Nineteenth-century novelists, rather than historical fact, are responsible for most modern people’s mental picture of the Puritans. Packer, well-known theology professor at Regent College in Vancouver, Canada, has labored for decades to change that. Puritan Portraits: J.I. Packer on Selected Classic Pastors and Pastoral Classics (Christian Focus Publications, 2012), a collection of the introductions Packer has written for Christian Focus’ Puritan reprint series, is one of the fruits of that labor. Containing profiles of nine exemplary Puritan ministers, plus an essay on the beginnings and aims of the Puritan movement, Puritan Portraits is a set of devotional biographies—and a powerful corrective to historical misconception.
Here are the more famous Puritans—John Bunyan and John Owen—and the less well-known—John Flavel, William Perkins, Thomas Boston. In Packer’s treatment, Puritanism shows its true colors. It was a movement dedicated to the personal apprehension of faith in Christ by every human being. During the ministry of Richard Baxter, for example, who was Anglican rector at Kidderminster, nearly the whole village was converted. When Baxter arrived in 1647, only one family per street showed any signs of being Christians; when he departed 15 years later, in some streets, only one family remained unconverted.
The Puritans flourished from 1560 to 1710, and they ministered by writing as well as preaching, counseling, and catechizing. Their works are strongly practical, says Packer, and he cannot resist quoting large sections to prove it. If you need to know what repentance is and how to do it, or if you find yourself dealing with a sin that just will not go away, then Puritan Portraits has advice for you. Packer’s purpose is obvious: He not only wants readers to know about the Puritans and get a few good quotes, he also wants his readers to put down Puritan Portraits and pick up the original works of these godly men.
The main point of Christ-Centered Biblical Theology: Hermeneutical Foundations and Principles (IVP Academic, 2012) is for all Christians: God’s saving work in history has moved in three stages. First came creation and fall. In the second stage, God responded to the fall by calling Abraham to be a blessing to the nations. When Israel entered the Promised Land and King David reigned in Jerusalem, God’s people appeared to be close to realizing His promises to Abraham. And then Israel went down the tubes and Judah quickly followed. Yet even as their nations were decaying around them, the prophets kept talking about a future time when the booth of David would be picked back up and God would again dwell with His people in His land. The prophets too soon fell silent, and the Israelites were left a colonized people, aliens in their own land.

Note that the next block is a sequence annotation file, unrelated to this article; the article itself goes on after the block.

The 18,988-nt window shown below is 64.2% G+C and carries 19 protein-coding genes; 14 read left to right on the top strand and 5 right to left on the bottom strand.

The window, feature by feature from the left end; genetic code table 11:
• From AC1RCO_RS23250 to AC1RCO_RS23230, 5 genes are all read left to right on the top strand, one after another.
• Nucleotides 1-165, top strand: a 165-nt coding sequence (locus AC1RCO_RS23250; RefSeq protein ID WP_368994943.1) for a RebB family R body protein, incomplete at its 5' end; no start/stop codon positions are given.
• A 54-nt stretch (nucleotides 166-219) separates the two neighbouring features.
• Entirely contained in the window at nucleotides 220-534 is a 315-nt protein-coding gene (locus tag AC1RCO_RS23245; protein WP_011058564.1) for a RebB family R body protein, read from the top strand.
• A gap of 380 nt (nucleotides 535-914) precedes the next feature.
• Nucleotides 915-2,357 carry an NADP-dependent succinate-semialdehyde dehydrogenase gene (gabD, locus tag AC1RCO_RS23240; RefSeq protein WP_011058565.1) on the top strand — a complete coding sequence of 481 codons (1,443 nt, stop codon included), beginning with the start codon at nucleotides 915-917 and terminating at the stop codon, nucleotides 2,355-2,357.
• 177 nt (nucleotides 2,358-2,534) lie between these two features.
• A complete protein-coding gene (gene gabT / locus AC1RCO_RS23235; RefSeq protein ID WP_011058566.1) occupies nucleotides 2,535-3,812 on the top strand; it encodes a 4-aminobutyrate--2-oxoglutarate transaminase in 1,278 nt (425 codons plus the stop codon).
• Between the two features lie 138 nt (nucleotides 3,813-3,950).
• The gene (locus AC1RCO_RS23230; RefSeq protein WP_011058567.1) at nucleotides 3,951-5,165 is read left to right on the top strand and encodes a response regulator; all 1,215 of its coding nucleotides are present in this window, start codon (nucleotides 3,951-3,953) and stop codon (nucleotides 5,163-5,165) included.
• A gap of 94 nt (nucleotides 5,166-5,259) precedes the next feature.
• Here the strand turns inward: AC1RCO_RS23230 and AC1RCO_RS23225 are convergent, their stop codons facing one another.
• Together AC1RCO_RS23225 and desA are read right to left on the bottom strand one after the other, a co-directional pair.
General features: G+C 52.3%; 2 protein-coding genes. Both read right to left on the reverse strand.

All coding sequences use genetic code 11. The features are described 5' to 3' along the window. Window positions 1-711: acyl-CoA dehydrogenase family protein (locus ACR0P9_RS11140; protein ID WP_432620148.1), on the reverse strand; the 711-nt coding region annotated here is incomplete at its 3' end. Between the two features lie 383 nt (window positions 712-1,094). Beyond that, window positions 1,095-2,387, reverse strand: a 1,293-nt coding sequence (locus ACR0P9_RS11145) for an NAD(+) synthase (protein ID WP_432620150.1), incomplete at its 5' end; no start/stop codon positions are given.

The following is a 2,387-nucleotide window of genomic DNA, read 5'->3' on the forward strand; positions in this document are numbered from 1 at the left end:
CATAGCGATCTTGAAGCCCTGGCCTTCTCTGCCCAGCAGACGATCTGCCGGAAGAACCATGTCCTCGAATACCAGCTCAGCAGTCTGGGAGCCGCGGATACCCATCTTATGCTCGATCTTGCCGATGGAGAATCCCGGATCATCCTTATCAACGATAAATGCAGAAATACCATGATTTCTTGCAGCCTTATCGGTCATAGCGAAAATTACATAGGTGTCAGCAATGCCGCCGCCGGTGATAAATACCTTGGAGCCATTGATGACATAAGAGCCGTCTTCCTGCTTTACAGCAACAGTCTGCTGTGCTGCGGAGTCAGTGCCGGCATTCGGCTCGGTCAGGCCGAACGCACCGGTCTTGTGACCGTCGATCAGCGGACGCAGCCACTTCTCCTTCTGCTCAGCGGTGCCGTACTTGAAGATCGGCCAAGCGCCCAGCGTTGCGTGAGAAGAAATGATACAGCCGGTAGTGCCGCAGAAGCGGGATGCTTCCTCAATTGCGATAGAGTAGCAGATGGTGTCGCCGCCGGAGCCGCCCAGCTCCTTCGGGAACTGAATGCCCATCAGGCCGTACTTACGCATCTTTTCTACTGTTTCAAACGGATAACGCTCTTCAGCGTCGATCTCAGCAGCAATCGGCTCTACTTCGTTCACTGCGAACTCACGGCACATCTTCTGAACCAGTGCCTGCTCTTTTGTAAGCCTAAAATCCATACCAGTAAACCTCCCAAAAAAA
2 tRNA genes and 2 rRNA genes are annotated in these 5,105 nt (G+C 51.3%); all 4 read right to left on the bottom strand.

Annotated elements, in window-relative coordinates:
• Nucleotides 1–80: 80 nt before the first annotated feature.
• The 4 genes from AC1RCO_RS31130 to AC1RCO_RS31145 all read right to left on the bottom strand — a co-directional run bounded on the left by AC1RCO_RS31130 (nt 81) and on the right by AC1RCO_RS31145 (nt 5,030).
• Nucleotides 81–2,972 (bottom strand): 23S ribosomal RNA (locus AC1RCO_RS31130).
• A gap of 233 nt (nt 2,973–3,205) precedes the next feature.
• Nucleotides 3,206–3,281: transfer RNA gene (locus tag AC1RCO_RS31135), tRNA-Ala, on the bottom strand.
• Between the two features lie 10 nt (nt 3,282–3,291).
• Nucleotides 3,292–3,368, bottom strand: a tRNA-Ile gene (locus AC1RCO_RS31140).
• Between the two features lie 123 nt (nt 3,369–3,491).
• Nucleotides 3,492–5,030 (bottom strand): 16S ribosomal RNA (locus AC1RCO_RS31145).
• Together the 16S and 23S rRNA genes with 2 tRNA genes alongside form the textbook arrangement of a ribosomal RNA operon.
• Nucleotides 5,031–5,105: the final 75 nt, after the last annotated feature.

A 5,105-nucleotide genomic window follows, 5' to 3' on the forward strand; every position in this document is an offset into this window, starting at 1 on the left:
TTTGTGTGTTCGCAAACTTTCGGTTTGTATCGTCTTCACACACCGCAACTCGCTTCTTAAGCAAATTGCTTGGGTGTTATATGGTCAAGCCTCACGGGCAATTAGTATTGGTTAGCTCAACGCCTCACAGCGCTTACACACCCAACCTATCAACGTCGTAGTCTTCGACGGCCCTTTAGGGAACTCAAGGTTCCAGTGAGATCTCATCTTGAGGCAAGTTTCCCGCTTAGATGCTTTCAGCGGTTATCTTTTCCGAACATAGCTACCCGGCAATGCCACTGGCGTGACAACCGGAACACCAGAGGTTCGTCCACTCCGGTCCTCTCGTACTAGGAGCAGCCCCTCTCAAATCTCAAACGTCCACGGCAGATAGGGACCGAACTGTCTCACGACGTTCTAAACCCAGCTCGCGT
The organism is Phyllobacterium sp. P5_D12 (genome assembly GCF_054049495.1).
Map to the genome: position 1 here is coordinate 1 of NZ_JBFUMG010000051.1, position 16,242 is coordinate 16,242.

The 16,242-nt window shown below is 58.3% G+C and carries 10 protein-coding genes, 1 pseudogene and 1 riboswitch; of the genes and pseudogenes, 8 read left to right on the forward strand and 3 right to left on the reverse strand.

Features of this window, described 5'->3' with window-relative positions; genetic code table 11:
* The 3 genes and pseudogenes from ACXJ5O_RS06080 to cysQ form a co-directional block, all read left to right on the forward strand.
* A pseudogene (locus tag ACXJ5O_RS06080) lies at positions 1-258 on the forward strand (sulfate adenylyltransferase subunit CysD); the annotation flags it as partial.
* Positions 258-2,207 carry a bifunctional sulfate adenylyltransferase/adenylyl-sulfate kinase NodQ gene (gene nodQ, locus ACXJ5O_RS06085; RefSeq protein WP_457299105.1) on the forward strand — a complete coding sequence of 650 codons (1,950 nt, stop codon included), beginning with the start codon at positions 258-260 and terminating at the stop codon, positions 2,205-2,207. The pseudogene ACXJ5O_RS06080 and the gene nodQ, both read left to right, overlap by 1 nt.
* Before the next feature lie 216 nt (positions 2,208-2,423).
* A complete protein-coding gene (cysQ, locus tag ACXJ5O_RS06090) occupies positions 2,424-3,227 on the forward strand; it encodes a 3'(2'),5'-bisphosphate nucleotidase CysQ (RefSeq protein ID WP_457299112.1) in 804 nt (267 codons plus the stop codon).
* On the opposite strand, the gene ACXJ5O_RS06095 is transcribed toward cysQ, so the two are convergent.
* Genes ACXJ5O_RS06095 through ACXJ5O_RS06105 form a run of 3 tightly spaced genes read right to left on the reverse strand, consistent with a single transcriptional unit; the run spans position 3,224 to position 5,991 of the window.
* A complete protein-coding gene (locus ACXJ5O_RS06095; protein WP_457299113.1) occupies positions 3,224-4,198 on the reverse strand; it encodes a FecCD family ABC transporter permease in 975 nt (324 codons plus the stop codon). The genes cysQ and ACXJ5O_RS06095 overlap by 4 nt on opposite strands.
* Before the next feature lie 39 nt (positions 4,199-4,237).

In the third stage, a man was born in Roman Palestine. This Man lived, died, and rose again—and in so doing, says the New Testament, He fulfilled all the promises and prophecies. Even though the prophets had been speaking in terms of physical blessings, their true meaning was spiritual. Jesus Christ is the singular seed of Abraham through whom all the families of the earth are being blessed.
Goldsworthy has been a theology professor for more than 50 years, and he decorates this basic storyline with some autobiographical touches, some academic citations and arguments, and a few retractions. Few general readers will be interested enough to follow his argument through the entire book, or appreciate his small disagreements with the likes of Geerhardus Vos. Yet his main point is one that needs to be heard throughout Christendom. In the blizzard of sermons and commentaries on short passages, it’s easy to lose sight of the big picture. Goldsworthy restores that vision to his readers.